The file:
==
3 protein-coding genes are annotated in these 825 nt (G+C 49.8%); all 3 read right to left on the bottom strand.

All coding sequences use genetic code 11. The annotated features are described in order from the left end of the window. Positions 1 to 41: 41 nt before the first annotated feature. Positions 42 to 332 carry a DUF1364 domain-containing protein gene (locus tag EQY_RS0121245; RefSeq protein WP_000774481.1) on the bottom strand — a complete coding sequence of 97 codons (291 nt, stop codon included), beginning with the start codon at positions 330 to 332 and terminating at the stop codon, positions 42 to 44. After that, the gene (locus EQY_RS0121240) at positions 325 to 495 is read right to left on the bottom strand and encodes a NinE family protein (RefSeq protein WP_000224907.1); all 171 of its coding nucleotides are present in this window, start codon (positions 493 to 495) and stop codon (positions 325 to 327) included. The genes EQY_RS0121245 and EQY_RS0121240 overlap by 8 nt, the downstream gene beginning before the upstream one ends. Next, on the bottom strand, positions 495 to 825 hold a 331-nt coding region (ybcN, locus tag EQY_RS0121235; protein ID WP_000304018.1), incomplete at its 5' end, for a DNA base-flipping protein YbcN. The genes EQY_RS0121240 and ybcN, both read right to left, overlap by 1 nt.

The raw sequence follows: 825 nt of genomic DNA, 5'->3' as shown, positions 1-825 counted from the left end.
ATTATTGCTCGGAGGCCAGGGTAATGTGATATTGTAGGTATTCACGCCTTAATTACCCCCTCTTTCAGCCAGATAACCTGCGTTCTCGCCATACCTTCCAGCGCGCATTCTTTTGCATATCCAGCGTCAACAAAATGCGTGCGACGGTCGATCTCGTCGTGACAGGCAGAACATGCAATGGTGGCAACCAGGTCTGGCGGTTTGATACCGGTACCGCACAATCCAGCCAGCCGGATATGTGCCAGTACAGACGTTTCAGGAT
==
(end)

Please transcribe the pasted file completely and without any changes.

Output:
3 protein-coding genes are annotated in these 825 nt (G+C 49.8%); all 3 read right to left on the bottom strand.

All coding sequences use genetic code 11. The annotated features are described in order from the left end of the window. Positions 1 to 41: 41 nt before the first annotated feature. Positions 42 to 332 carry a DUF1364 domain-containing protein gene (locus tag EQY_RS0121245; RefSeq protein WP_000774481.1) on the bottom strand — a complete coding sequence of 97 codons (291 nt, stop codon included), beginning with the start codon at positions 330 to 332 and terminating at the stop codon, positions 42 to 44. After that, the gene (locus EQY_RS0121240) at positions 325 to 495 is read right to left on the bottom strand and encodes a NinE family protein (RefSeq protein WP_000224907.1); all 171 of its coding nucleotides are present in this window, start codon (positions 493 to 495) and stop codon (positions 325 to 327) included. The genes EQY_RS0121245 and EQY_RS0121240 overlap by 8 nt, the downstream gene beginning before the upstream one ends. Next, on the bottom strand, positions 495 to 825 hold a 331-nt coding region (ybcN, locus tag EQY_RS0121235; protein ID WP_000304018.1), incomplete at its 5' end, for a DNA base-flipping protein YbcN. The genes EQY_RS0121240 and ybcN, both read right to left, overlap by 1 nt.

The raw sequence follows: 825 nt of genomic DNA, 5'->3' as shown, positions 1-825 counted from the left end.
ATTATTGCTCGGAGGCCAGGGTAATGTGATATTGTAGGTATTCACGCCTTAATTACCCCCTCTTTCAGCCAGATAACCTGCGTTCTCGCCATACCTTCCAGCGCGCATTCTTTTGCATATCCAGCGTCAACAAAATGCGTGCGACGGTCGATCTCGTCGTGACAGGCAGAACATGCAATGGTGGCAACCAGGTCTGGCGGTTTGATACCGGTACCGCACAATCCAGCCAGCCGGATATGTGCCAGTACAGACGTTTCAGGAT